- The Washington Times - Tuesday, February 16, 2016

Sen. Bernard Sanders on Tuesday morning made a direct appeal to evangelical voters in South Carolina, repeating his calls for universal health care and free college tuition while also arguing that “religious people” have a moral obligation to fight climate change.

Speaking at a prayer breakfast in Columbia — an event that included many African-American faith leaders in the state — Mr. Sanders cast global warming as a top threat facing the world today and stressed that people of faith must do something about it.

“As religious people, we have got to receive and understand that we do not have the right to destroy God’s earth,” he said. “I have talked to scientists all over the country, all over the world. And what they say is if we do not get our act together and do it in a very short period of time, by the end of this century, this planet will be 5 to 10 degrees Fahrenheit warmer.”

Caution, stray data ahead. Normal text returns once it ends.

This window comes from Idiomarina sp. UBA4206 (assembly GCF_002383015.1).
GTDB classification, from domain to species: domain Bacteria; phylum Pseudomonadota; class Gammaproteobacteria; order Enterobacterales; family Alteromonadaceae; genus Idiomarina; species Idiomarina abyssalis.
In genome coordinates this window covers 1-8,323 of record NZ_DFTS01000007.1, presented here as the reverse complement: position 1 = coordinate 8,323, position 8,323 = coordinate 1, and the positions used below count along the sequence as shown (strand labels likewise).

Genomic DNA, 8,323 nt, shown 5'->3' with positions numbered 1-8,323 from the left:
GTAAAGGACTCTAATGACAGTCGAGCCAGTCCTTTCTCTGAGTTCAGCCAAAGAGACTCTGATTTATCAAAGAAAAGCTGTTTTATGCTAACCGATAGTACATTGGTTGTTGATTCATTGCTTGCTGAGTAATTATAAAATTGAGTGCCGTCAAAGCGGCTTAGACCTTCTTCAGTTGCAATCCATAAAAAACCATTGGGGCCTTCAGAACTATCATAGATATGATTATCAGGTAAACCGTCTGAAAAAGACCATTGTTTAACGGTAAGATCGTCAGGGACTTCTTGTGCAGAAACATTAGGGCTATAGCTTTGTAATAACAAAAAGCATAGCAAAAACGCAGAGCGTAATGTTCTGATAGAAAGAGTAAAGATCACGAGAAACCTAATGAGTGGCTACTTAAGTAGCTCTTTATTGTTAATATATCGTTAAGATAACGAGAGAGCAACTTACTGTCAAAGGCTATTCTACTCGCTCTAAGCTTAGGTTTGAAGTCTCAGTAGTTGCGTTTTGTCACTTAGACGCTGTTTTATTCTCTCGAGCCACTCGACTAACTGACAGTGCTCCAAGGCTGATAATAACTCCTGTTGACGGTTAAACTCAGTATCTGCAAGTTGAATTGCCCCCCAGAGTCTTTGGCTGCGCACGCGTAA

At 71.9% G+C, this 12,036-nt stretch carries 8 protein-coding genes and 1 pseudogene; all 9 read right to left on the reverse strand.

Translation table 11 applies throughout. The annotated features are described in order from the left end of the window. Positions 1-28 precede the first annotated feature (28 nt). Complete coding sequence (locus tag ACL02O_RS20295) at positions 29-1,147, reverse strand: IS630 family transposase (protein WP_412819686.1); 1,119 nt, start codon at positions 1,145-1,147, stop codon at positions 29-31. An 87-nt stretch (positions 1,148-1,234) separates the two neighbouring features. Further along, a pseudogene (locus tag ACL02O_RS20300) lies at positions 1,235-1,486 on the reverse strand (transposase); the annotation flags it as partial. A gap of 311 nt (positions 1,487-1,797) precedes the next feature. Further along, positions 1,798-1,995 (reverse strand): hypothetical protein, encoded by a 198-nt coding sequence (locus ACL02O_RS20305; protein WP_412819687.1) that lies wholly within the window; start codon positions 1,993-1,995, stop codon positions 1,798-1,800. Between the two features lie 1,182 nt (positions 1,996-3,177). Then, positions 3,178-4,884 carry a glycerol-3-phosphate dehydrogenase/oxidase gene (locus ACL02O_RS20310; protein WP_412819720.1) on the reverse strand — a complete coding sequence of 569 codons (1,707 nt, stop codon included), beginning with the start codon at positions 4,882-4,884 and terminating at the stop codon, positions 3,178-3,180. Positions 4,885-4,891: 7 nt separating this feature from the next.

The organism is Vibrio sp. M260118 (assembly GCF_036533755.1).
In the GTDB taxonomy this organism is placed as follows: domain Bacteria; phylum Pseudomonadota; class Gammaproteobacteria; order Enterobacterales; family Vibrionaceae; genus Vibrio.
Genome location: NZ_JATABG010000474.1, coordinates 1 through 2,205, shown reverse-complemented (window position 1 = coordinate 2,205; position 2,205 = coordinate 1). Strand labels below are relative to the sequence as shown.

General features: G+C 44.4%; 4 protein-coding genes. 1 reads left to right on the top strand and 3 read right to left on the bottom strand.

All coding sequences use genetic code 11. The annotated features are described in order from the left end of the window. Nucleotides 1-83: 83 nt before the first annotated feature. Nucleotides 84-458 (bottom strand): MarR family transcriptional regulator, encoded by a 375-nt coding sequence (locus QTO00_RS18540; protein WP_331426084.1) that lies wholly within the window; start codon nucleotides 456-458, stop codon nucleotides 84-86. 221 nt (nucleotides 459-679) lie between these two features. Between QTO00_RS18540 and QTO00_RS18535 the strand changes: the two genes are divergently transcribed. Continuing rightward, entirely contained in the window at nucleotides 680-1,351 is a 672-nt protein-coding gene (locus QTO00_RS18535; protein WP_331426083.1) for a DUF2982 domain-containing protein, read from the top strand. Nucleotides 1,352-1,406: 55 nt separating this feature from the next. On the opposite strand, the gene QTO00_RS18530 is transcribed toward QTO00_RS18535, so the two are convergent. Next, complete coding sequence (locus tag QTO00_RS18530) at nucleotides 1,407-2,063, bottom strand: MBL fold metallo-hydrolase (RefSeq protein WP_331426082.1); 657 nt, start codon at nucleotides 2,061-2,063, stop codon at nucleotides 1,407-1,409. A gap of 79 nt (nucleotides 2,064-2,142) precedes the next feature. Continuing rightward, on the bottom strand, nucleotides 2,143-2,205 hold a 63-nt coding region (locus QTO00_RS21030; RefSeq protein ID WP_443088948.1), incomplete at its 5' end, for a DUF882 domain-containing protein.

Mr. Sanders’ pitch comes less than two weeks before the crucial Feb. 27 Democratic presidential primary. The Vermont senator trails former Secretary of State Hillary Clinton by a significant margin in the state and has struggled to win black voters.

Mr. Sanders said his policy prescriptions, including a $1 trillion plan to rebuild the nation’s infrastructure and put 13 million Americans to work, would boost low-income communities.

“When we create those jobs, we’re going to make sure those jobs go to the communities that need them the most,” he said.

• Ben Wolfgang can be reached at bwolfgang@washingtontimes.com.

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